GSA Annual Meeting in Seattle, Washington, USA - 2017

Paper No. 272-37
Presentation Time: 9:00 AM-6:30 PM


DURHAM, Stephen R., Paleontological Research Institution, 1259 Trumansburg Rd., Ithaca, NY 14850, GILLIKIN, David P., Department of Geology, Union College, 807 Union St, Schenectady, NY 12308, GOODWIN, David H., Department of Geosciences, Denison University, 100 Sunset Hill Drive, Granville, OH 43023 and DIETL, Gregory P., Paleontological Research Institution, 1259 Trumansburg Road, Ithaca, NY 14850,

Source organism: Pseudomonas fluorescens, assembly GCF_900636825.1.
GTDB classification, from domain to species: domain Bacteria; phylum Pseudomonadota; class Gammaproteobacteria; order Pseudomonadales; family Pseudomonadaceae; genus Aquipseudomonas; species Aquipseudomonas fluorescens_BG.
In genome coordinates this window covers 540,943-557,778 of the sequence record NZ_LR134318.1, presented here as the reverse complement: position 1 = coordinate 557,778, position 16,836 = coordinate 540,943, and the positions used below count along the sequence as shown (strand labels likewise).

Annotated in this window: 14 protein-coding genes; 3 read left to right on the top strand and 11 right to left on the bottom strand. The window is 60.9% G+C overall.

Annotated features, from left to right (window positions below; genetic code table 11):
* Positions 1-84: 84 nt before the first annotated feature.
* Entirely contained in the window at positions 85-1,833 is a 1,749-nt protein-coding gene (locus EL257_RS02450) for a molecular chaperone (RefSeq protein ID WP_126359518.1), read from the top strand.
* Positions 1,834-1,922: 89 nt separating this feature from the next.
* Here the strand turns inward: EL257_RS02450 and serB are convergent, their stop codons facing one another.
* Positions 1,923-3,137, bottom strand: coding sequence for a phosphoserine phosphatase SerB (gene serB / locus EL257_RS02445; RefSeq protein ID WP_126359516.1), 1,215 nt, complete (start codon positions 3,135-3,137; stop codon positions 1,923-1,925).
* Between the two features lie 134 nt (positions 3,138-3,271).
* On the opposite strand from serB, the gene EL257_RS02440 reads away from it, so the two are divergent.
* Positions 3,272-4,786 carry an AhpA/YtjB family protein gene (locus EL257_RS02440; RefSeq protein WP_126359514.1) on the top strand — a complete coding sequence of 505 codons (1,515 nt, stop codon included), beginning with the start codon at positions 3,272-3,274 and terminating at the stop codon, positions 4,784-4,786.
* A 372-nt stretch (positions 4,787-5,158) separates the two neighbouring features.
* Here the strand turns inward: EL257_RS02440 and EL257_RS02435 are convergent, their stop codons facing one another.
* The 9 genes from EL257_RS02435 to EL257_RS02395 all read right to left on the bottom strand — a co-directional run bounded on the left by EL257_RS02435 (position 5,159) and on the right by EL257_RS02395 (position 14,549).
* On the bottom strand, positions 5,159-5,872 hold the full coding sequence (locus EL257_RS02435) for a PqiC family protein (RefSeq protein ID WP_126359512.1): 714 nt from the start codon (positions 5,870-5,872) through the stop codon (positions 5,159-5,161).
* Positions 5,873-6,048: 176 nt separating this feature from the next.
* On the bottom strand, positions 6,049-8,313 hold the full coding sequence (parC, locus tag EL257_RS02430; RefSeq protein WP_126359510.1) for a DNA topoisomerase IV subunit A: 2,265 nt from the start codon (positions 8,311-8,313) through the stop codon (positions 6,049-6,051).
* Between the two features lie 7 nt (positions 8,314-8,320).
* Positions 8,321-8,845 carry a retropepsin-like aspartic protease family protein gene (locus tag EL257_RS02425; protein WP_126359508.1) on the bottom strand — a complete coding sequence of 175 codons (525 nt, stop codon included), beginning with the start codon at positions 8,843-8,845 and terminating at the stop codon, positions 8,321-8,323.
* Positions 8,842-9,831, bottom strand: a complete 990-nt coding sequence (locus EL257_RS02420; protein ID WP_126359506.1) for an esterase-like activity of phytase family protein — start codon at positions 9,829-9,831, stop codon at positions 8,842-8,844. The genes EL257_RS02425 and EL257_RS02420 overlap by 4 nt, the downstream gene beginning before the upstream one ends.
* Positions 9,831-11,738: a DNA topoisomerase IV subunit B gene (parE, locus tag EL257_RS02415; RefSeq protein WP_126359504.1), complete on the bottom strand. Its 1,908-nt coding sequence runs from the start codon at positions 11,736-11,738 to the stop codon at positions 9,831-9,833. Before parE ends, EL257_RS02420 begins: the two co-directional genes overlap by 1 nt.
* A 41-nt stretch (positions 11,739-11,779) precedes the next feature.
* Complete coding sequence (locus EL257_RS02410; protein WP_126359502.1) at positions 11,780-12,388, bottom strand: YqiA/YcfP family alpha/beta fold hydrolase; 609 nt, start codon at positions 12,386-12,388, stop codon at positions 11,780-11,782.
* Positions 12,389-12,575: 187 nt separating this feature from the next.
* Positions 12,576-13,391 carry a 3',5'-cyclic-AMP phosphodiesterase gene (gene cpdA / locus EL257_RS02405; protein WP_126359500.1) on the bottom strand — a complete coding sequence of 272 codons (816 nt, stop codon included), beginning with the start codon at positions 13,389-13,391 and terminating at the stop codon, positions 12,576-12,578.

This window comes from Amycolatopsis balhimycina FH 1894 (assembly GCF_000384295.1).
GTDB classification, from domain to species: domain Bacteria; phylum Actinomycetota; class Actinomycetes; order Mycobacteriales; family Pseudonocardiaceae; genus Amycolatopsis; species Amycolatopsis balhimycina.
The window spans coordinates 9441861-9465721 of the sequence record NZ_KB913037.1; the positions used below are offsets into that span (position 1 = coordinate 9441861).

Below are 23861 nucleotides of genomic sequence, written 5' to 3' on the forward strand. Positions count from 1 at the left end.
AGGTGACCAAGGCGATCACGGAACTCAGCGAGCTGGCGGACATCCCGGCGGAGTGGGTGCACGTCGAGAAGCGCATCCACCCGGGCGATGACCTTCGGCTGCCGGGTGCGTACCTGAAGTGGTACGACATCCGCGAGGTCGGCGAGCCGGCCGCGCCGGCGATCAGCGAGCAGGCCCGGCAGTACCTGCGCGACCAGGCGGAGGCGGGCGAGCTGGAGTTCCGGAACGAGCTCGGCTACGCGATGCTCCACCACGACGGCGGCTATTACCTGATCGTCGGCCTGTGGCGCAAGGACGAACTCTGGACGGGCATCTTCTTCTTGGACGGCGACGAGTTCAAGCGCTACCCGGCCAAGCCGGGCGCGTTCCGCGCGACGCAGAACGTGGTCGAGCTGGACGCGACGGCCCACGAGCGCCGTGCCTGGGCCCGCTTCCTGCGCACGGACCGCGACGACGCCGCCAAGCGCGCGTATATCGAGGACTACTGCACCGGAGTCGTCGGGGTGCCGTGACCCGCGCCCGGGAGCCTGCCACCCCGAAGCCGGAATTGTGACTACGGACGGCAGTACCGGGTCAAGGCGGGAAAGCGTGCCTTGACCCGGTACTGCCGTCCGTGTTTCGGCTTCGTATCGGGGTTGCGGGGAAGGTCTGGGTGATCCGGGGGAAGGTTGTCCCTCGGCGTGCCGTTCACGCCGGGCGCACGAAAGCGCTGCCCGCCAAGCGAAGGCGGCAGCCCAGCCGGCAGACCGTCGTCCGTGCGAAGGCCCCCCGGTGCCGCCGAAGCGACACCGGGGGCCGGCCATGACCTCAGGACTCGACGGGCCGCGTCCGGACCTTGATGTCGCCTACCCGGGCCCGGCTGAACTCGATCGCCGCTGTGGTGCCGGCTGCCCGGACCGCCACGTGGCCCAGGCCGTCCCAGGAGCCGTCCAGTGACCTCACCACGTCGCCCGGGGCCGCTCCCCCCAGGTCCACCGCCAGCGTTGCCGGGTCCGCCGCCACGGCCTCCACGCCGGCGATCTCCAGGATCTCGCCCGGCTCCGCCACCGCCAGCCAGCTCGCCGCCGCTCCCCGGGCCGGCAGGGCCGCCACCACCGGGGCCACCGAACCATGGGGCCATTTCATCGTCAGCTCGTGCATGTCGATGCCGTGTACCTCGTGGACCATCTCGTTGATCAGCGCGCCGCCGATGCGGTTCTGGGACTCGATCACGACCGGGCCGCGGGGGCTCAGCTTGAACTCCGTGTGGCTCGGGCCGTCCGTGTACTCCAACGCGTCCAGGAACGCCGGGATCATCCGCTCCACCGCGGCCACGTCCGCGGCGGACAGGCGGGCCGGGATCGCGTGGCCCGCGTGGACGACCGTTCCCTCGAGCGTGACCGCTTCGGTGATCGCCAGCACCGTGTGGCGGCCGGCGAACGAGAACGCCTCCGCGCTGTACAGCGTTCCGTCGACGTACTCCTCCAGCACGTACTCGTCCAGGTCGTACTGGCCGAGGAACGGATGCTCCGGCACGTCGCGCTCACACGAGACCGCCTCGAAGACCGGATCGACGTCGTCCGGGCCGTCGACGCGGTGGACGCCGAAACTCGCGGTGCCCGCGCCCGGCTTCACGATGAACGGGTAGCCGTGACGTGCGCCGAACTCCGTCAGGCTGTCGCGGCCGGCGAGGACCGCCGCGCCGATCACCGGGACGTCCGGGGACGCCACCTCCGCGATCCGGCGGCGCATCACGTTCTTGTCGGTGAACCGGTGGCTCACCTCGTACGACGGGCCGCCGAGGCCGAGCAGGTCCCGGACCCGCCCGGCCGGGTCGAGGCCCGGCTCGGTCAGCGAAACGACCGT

Analysis of stable isotope profiles is one of the few methods of producing retrospective estimates of life history traits (e.g., growth rate, lifespan, phenology) from the shells of mollusks that lack reliable morphological indicators of annual accretionary growth (e.g., growth lines), such as oysters. This fact has made population-level studies of the shells of these organisms difficult, because stable isotope analyses tend to be time consuming and expensive. To address this challenge, we tested Mg/Ca profiles produced via laser ablation-inductively coupled plasma-mass spectrometry (LA-ICP-MS) as a faster, less expensive alternative to stable isotope profiles for oyster sclerochronology. We produced growth profiles of both δ18O values and Mg/Ca ratios from 21 oyster specimens, and compared the profiles and resulting lifespan interpretations based on the two methods. We analyzed specimens of two species—Crassostrea virginica and Magallana gigas (formerly Crassostrea gigas)—covering a wide geographic and temporal range, including the Atlantic, Gulf, and West Coasts, and from live-collected to the Pleistocene, respectively, in order to test the method on shells that grew in a variety of seasonal temperature regimes. We found that Mg/Ca profiles from laser ablation line scan analyses were very similar to the more common δ18O profiles. Almost all (97%, n=102) of the seasonal peaks and troughs in the δ18O profiles were detectable in the corresponding Mg/Ca profiles for each specimen, suggesting that LA-ICP-MS analyses of Mg/Ca performs well for oyster sclerochronology. This result is important because: 1) the lower cost of LA-ICP-MS analyses may lessen the financial barrier to population-level sclerochemical studies, 2) this method likely will work for other molluscan taxa that lack reliable annual morphological features in addition to oysters, and 3) Mg/Ca ratios tend to be less sensitive to salinity variations than δ18O values, suggesting LA-ICP-MS analyses may also be useful for studies of estuarine taxa.